IR reforms land in Parliament

Click on the image above for our ‘IR reforms: a guide for business’.

The Federal Government has introduced its industrial relations reforms to Parliament today following much-publicised IR roundtables, of which CCIWA was a part.

Key changes include a definition of ‘casual’ employment, eight-year pay deals for major projects, some relaxation of enterprise agreement requirements, and greater flexibility for distressed industries.

The Bill also includes provisions to criminalise underpayments.

The Federal Government says the omnibus bill will give employers the confidence to hire through increased flexibility and greater certainty.

Casual Employment

In what will be a significant relief for most businesses, the Bill cements into the Fair Work Act offset provisions that employers can use casual loading to offset claims for paid leave entitlements.

The changes follow controversial rulings over the last year that saw businesses exposed to casual double payment on entitlements.

The Bill includes a definition of casual employment that has a new focus on both parties’ intention when the employer first hired the employee, which will provide greater clarity on the nature of the employment arrangement.

However, the Bill also grants staff the right to elect to convert to a permanent role after 12 months of regular employment, subject to a reasonable right to refuse.

Greenfield Agreements

WA’s resource sector is expected to benefit from the Bill’s extension of the timeframe for greenfield agreements, which are a type of enterprise agreement for new projects.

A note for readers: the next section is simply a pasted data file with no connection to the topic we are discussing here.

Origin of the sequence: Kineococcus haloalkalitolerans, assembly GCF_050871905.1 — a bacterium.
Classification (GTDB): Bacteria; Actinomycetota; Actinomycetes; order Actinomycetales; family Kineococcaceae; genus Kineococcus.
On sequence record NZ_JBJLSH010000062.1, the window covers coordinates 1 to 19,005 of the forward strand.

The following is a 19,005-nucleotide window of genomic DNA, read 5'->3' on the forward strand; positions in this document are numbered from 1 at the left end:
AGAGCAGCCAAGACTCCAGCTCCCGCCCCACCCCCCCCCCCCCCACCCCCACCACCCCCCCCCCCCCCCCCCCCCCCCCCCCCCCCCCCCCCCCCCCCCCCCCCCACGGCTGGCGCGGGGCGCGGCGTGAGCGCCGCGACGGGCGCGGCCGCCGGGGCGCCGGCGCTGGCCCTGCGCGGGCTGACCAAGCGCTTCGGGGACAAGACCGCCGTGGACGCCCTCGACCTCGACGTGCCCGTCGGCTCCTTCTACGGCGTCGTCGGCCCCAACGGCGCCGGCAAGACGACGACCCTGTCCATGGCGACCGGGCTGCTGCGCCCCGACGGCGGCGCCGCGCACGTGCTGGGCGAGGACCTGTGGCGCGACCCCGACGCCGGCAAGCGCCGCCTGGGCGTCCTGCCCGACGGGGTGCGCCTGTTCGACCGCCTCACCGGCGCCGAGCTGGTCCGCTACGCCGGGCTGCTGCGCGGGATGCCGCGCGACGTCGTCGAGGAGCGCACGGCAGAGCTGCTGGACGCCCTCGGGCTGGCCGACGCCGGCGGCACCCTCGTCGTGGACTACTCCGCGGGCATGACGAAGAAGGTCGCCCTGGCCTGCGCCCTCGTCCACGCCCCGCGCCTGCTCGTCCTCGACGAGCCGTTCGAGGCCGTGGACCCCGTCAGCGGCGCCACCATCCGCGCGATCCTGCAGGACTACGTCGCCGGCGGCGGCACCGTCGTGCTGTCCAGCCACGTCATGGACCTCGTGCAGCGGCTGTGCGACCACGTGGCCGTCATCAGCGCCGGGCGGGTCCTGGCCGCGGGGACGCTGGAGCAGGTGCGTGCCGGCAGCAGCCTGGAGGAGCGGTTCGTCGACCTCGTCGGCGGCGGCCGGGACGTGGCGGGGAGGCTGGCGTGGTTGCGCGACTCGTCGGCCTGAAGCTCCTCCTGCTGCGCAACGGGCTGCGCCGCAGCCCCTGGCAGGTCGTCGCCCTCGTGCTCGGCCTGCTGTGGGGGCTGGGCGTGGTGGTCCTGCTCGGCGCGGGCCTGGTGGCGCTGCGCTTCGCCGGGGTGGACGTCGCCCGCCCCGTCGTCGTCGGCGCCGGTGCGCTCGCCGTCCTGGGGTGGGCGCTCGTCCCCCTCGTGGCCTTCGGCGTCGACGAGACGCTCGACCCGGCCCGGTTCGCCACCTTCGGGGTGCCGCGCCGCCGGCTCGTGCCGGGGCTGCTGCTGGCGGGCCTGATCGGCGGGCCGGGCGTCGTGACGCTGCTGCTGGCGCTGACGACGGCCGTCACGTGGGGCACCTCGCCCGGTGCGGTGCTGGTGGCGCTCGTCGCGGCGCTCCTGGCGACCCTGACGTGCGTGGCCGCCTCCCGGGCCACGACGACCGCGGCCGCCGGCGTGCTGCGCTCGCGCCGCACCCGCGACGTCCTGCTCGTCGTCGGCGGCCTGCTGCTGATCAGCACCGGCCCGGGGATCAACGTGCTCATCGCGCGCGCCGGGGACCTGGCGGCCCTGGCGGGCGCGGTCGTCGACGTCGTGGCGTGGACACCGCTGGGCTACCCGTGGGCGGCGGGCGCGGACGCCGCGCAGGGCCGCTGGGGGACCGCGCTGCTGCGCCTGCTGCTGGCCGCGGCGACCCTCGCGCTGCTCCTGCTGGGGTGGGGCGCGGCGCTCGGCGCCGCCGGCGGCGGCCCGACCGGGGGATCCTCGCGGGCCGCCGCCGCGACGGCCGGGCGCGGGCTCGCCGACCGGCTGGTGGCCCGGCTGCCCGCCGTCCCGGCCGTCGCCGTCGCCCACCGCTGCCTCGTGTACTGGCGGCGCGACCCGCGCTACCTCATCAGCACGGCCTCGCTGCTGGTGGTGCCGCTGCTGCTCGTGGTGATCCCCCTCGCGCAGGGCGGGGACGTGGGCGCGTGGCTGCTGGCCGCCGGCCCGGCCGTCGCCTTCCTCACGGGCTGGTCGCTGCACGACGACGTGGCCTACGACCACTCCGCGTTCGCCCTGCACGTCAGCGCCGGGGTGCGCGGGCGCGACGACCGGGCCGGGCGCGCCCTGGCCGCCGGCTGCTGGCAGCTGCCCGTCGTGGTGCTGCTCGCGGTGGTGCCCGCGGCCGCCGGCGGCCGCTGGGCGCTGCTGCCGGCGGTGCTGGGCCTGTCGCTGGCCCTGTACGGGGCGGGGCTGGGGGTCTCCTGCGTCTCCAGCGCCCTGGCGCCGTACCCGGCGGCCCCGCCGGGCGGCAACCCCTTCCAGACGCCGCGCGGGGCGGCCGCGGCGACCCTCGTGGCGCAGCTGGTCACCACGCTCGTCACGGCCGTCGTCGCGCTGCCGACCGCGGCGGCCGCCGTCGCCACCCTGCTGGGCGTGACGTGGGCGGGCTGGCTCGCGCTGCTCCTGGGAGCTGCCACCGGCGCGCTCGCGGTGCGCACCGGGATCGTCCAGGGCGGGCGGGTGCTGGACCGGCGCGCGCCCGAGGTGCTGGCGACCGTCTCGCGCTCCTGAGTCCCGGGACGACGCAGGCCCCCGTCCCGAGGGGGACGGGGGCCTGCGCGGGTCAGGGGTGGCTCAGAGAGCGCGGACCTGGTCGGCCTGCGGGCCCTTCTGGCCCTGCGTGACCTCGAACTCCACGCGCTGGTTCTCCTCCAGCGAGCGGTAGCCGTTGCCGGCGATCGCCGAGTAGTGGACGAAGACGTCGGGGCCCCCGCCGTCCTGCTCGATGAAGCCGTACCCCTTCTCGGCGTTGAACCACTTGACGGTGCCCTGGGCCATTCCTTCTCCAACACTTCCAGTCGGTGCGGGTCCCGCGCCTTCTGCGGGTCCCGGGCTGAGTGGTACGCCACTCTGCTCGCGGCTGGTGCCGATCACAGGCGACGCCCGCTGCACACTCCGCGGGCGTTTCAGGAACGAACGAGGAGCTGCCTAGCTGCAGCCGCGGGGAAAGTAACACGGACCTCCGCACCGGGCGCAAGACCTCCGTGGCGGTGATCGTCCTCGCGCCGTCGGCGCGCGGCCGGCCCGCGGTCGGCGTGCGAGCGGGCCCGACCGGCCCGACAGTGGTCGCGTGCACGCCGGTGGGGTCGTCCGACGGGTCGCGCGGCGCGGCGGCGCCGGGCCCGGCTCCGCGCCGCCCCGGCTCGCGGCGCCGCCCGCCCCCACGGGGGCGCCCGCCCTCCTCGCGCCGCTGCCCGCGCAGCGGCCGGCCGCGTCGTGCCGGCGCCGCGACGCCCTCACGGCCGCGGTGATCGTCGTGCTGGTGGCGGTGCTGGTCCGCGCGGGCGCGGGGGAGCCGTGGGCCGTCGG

The new eight-year greenfield agreement timeframe for major projects (with capital investment greater than $500m) will remove the risk of industrial action occurring mid-project, as happened with the Gorgon, Curtis Island and Ichthys LNG projects.

The changes are expected to encourage investment in long-term projects.

Enterprise Agreements

The IR reforms include tweaks to the ‘better off overall test’ (BOOT) fairness test for enterprise agreements—the system that allows employers to build workplace-specific deals.

The changes will require the Fair Work Commission to focus on existing or foreseeable work patterns, rather than unlikely scenarios, when deciding whether all workers will benefit from new workplace deals as required.

The Bill also lifts or reduces some minor procedural requirements in building the agreements, and places limits on who can act as a bargaining representative as well as FWC approval processing times.

These reforms will help make enterprise agreements a more viable option, but won’t address the key limitations of the system

Greater flexibility for distressed industries

Meanwhile, distressed industries—like hospitality—will be able to offer part-time staff additional hours without incurring additional penalty rates for the next two years.

Criminalisation of underpayments          

However, despite a recent WA inquiry showing that most employers are trying to pay staff correctly, the Federal Government has included provisions that criminalise underpayments.

Employers face up to four-years imprisonment and fines of up to $5.5 million where they are found guilty of “dishonestly engaging in systematic underpayment of employees”.

The Government is also taking the unorthodox steps of providing the FWC with a role in enforcing their own awards.

Members can find more via Business Toolbox, IR reforms: a guide for business.

For a quick sense check on your underpayments risk, click here.

For help reviewing contracts of employment or auditing your payroll system for potential underpayment, contact Workplace Consulting.

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